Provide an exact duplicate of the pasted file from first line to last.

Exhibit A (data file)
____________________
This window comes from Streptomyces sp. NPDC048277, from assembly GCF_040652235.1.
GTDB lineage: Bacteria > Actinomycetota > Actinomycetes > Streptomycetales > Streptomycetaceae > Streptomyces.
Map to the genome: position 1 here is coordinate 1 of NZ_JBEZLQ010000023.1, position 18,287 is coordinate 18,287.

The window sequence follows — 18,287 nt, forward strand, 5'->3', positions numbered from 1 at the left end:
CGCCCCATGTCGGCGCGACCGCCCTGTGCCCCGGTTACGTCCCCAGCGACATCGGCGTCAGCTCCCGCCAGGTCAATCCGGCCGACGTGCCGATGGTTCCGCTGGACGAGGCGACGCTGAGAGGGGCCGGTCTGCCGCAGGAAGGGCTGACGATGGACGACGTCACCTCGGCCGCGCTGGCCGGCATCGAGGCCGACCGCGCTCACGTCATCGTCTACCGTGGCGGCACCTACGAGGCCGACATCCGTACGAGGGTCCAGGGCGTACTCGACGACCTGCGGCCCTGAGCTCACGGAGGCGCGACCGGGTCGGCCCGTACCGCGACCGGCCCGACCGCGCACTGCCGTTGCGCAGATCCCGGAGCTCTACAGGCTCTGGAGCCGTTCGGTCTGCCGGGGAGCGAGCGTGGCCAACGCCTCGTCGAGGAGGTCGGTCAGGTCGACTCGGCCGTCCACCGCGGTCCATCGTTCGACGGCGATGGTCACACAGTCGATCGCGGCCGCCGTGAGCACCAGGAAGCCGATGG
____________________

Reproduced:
This window comes from Streptomyces sp. NPDC048277, from assembly GCF_040652235.1.
GTDB lineage: Bacteria > Actinomycetota > Actinomycetes > Streptomycetales > Streptomycetaceae > Streptomyces.
Map to the genome: position 1 here is coordinate 1 of NZ_JBEZLQ010000023.1, position 18,287 is coordinate 18,287.

The window sequence follows — 18,287 nt, forward strand, 5'->3', positions numbered from 1 at the left end:
CGCCCCATGTCGGCGCGACCGCCCTGTGCCCCGGTTACGTCCCCAGCGACATCGGCGTCAGCTCCCGCCAGGTCAATCCGGCCGACGTGCCGATGGTTCCGCTGGACGAGGCGACGCTGAGAGGGGCCGGTCTGCCGCAGGAAGGGCTGACGATGGACGACGTCACCTCGGCCGCGCTGGCCGGCATCGAGGCCGACCGCGCTCACGTCATCGTCTACCGTGGCGGCACCTACGAGGCCGACATCCGTACGAGGGTCCAGGGCGTACTCGACGACCTGCGGCCCTGAGCTCACGGAGGCGCGACCGGGTCGGCCCGTACCGCGACCGGCCCGACCGCGCACTGCCGTTGCGCAGATCCCGGAGCTCTACAGGCTCTGGAGCCGTTCGGTCTGCCGGGGAGCGAGCGTGGCCAACGCCTCGTCGAGGAGGTCGGTCAGGTCGACTCGGCCGTCCACCGCGGTCCATCGTTCGACGGCGATGGTCACACAGTCGATCGCGGCCGCCGTGAGCACCAGGAAGCCGATGG